We were safely in the air, but I was still scared out of my mind. Hanging in the sky by just a few strings was unlike anything I had experienced before. I quickly refastened my helmet strap as my flight partner was communicating with the spotter below to make sure we were still on a good flight path. He explained to me that we would be in the air for about 20 minutes as we slowly drifted down to a beach a little north of Danang, but still a good distance away from Monkey Mountain.

Fright & flight

The views were incredible. Everything was new and different and amazing to look at from that angle: from the trees below my dangling feet to the fishing boats just off the coast. Even a parked car was fascinating to look at from a bird’s-eye view! But the best part was yet to come. As we started to turn right to line up with the shore, we got on track to fly directly over the Bodhisattva of Mercy statue. The 67-metre tall statue looked like it was just a little Lego man with a bunch of little ants scurrying around it. Just as I was starting to relax and enjoy my time in the sky, I heard the one thing you don’t want to hear from the person currently in control of your life … ‘Uh-oh’.

‘What do you mean, uh-oh,’ I asked. He calmly stated that the wind had picked up and was beating us back down to earth faster than he had anticipated, so we would need to find a new place to land. This should have worried me a little more than it did, but my adrenaline had already kicked into high gear so I was actually excited to see how we were going to get ourselves out of this situation. After scanning the area for a possible landing spot, he decided on a small area in between a bunch of little circular fishing boats dotting a beach that was approaching very quickly.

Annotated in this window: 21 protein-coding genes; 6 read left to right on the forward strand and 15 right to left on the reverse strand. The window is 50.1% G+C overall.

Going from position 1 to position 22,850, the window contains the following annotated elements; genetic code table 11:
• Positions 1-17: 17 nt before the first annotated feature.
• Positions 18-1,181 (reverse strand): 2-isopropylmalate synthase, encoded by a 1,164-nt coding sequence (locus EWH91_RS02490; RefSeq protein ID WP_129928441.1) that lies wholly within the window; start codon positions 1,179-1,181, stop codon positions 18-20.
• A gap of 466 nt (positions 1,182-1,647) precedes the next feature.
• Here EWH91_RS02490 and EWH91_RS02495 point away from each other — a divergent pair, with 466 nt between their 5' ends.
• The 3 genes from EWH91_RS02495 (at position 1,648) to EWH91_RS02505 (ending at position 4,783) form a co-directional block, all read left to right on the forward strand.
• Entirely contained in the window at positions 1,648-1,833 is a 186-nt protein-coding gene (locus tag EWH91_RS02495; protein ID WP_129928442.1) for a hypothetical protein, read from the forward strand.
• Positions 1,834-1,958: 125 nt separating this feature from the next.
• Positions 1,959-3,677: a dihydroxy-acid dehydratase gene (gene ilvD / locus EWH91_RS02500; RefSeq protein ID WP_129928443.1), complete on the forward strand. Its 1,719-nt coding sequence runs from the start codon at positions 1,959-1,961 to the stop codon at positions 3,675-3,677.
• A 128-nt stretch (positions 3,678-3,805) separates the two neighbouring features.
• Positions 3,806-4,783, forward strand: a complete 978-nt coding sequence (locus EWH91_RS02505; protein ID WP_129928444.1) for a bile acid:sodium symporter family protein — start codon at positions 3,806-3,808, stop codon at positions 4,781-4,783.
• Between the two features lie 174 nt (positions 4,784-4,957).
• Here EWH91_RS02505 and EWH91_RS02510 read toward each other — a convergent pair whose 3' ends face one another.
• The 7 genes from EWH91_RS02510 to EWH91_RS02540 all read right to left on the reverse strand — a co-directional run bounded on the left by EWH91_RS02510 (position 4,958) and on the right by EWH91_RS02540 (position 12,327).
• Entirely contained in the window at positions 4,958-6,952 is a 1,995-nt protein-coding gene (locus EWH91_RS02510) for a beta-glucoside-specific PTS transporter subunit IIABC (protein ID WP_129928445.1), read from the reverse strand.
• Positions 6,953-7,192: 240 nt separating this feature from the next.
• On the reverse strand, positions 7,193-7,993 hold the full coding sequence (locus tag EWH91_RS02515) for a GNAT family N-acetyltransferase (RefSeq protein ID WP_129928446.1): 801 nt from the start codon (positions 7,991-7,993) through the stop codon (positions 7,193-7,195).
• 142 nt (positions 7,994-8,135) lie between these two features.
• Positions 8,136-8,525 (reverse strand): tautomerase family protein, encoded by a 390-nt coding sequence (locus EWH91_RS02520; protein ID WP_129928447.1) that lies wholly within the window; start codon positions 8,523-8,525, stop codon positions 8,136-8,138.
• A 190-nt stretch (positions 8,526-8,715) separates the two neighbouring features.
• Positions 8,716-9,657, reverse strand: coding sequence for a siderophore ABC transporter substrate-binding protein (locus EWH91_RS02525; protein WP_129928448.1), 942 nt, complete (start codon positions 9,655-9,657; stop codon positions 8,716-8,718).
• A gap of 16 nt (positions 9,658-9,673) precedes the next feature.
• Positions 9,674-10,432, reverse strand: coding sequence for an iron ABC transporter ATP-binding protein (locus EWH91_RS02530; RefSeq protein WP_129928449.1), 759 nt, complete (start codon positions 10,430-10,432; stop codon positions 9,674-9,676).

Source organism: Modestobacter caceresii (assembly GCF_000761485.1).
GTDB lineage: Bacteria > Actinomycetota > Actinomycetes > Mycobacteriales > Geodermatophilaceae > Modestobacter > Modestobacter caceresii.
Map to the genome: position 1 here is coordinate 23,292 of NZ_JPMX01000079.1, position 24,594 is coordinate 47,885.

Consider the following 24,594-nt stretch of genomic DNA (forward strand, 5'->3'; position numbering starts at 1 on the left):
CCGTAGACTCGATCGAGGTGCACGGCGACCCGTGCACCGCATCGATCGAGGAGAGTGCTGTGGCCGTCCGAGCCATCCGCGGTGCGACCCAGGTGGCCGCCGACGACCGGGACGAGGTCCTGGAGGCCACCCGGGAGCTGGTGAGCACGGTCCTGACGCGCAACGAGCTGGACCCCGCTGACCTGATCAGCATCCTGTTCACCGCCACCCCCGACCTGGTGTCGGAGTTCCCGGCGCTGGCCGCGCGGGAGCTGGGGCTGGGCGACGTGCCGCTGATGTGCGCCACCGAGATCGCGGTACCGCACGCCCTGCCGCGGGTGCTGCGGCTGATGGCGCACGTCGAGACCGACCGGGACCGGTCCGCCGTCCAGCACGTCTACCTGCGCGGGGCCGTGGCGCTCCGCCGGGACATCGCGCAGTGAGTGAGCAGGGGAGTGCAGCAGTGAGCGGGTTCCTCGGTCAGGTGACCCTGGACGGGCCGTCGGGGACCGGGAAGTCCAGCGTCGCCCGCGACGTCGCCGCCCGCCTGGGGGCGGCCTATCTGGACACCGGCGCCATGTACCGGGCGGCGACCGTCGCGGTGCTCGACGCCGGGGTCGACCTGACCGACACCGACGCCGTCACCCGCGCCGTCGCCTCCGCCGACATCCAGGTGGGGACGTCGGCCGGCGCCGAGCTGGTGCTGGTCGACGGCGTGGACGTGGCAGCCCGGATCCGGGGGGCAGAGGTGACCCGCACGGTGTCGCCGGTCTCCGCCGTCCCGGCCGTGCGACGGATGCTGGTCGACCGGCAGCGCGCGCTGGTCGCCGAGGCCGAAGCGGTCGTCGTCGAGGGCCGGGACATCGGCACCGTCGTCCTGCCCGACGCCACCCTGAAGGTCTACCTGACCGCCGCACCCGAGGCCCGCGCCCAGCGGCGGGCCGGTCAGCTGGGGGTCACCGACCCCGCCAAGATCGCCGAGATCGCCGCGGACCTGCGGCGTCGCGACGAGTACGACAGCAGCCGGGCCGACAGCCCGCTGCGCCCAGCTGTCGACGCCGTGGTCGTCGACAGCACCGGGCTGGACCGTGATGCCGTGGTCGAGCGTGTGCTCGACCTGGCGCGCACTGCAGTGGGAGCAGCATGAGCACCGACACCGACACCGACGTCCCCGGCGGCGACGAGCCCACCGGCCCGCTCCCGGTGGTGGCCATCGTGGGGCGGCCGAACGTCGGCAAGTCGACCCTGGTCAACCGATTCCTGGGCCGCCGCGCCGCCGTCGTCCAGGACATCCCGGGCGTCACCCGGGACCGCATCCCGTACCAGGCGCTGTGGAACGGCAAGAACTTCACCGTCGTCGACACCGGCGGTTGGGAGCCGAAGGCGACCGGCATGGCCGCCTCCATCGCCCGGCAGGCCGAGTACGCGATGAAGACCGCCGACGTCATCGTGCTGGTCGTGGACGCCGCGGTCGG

As he made the final adjustments to line us up, it was obvious we were travelling way too fast for us to have a pleasant landing. His last words to me seconds before we crash-landed were, ‘Put your legs up so you don’t break them.’ That ended up being good advice, as we slammed into the wet sand bottoms first. Then we bounced, we rolled, got tangled in the strings and were dragged along the beach by the still-inflated parachute. We finally managed to get a grip on the ground, but the parachute was still attempting to drag us farther along and because we were all tied-up in the strings, we ended up looking like a game of Twister that had gone very, very wrong.

Being incapable of moving, we looked around to see if we could get any assistance. To our relief, there was a fisherman just a few metres away staring at us as he calmly and methodically wound up a spool of fishing line. But our relief quickly turned to dismay as he just stood there and stared at us even after we asked for his help. So, we waited patiently for him to finish spooling his line. Then he slowly made his way over to us and balled-up the parachute. We were free, miraculously uninjured and covered in sand. However, even after our questionable landing, the first words out of my mouth after we got ourselves untangled were, ‘When can we do that again?!’